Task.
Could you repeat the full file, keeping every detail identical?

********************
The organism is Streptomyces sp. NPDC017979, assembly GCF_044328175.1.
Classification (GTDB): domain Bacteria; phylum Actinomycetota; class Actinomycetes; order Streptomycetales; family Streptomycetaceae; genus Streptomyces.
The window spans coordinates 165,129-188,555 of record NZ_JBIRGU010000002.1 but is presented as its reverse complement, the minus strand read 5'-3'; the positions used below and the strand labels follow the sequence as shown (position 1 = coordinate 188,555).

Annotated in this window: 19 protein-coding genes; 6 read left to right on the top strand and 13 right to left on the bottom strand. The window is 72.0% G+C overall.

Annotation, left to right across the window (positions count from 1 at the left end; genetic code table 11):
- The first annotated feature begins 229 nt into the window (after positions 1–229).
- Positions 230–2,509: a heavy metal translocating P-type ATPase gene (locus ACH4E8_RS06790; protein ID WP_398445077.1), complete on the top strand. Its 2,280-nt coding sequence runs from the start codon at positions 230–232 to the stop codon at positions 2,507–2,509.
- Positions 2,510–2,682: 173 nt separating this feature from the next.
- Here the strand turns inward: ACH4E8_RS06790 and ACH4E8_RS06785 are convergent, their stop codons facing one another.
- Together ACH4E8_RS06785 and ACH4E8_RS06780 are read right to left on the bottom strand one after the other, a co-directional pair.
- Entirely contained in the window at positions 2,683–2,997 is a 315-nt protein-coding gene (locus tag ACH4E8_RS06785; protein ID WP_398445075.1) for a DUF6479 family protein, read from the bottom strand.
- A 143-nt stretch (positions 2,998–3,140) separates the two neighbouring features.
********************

The organism is Streptomyces sp. NPDC017979, assembly GCF_044328175.1.
Classification (GTDB): domain Bacteria; phylum Actinomycetota; class Actinomycetes; order Streptomycetales; family Streptomycetaceae; genus Streptomyces.
The window spans coordinates 165,129-188,555 of record NZ_JBIRGU010000002.1 but is presented as its reverse complement, the minus strand read 5'-3'; the positions used below and the strand labels follow the sequence as shown (position 1 = coordinate 188,555).

Annotated in this window: 19 protein-coding genes; 6 read left to right on the top strand and 13 right to left on the bottom strand. The window is 72.0% G+C overall.

Annotation, left to right across the window (positions count from 1 at the left end; genetic code table 11):
- The first annotated feature begins 229 nt into the window (after positions 1–229).
- Positions 230–2,509: a heavy metal translocating P-type ATPase gene (locus ACH4E8_RS06790; protein ID WP_398445077.1), complete on the top strand. Its 2,280-nt coding sequence runs from the start codon at positions 230–232 to the stop codon at positions 2,507–2,509.
- Positions 2,510–2,682: 173 nt separating this feature from the next.
- Here the strand turns inward: ACH4E8_RS06790 and ACH4E8_RS06785 are convergent, their stop codons facing one another.
- Together ACH4E8_RS06785 and ACH4E8_RS06780 are read right to left on the bottom strand one after the other, a co-directional pair.
- Entirely contained in the window at positions 2,683–2,997 is a 315-nt protein-coding gene (locus tag ACH4E8_RS06785; protein ID WP_398445075.1) for a DUF6479 family protein, read from the bottom strand.
- A 143-nt stretch (positions 2,998–3,140) separates the two neighbouring features.